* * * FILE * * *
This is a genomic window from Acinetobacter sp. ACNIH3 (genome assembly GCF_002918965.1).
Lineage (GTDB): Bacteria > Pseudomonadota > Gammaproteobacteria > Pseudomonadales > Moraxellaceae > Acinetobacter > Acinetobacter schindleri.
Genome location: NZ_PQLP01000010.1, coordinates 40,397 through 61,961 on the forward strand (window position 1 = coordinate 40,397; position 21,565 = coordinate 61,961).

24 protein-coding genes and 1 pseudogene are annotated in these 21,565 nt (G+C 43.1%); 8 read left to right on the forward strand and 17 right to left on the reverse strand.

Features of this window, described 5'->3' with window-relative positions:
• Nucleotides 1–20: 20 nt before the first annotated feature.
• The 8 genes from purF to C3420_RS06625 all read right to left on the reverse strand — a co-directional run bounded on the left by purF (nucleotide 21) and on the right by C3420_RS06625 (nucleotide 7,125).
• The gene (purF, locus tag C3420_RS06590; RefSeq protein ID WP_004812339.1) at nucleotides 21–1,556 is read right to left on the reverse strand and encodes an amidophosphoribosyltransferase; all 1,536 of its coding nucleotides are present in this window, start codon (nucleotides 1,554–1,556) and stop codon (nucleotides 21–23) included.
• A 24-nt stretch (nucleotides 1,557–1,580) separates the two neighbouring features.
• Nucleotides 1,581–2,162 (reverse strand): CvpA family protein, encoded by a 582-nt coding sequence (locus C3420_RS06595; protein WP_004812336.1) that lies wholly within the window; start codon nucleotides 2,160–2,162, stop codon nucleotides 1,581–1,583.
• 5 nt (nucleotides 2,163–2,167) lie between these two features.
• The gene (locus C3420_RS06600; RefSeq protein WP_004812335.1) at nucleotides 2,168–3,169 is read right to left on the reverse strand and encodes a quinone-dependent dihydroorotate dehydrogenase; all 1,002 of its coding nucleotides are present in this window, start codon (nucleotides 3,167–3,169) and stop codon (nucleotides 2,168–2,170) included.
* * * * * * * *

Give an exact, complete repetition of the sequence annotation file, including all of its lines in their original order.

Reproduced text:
This is a genomic window from Acinetobacter sp. ACNIH3 (genome assembly GCF_002918965.1).
Lineage (GTDB): Bacteria > Pseudomonadota > Gammaproteobacteria > Pseudomonadales > Moraxellaceae > Acinetobacter > Acinetobacter schindleri.
Genome location: NZ_PQLP01000010.1, coordinates 40,397 through 61,961 on the forward strand (window position 1 = coordinate 40,397; position 21,565 = coordinate 61,961).

24 protein-coding genes and 1 pseudogene are annotated in these 21,565 nt (G+C 43.1%); 8 read left to right on the forward strand and 17 right to left on the reverse strand.

Features of this window, described 5'->3' with window-relative positions:
• Nucleotides 1–20: 20 nt before the first annotated feature.
• The 8 genes from purF to C3420_RS06625 all read right to left on the reverse strand — a co-directional run bounded on the left by purF (nucleotide 21) and on the right by C3420_RS06625 (nucleotide 7,125).
• The gene (purF, locus tag C3420_RS06590; RefSeq protein ID WP_004812339.1) at nucleotides 21–1,556 is read right to left on the reverse strand and encodes an amidophosphoribosyltransferase; all 1,536 of its coding nucleotides are present in this window, start codon (nucleotides 1,554–1,556) and stop codon (nucleotides 21–23) included.
• A 24-nt stretch (nucleotides 1,557–1,580) separates the two neighbouring features.
• Nucleotides 1,581–2,162 (reverse strand): CvpA family protein, encoded by a 582-nt coding sequence (locus C3420_RS06595; protein WP_004812336.1) that lies wholly within the window; start codon nucleotides 2,160–2,162, stop codon nucleotides 1,581–1,583.
• 5 nt (nucleotides 2,163–2,167) lie between these two features.
• The gene (locus C3420_RS06600; RefSeq protein WP_004812335.1) at nucleotides 2,168–3,169 is read right to left on the reverse strand and encodes a quinone-dependent dihydroorotate dehydrogenase; all 1,002 of its coding nucleotides are present in this window, start codon (nucleotides 3,167–3,169) and stop codon (nucleotides 2,168–2,170) included.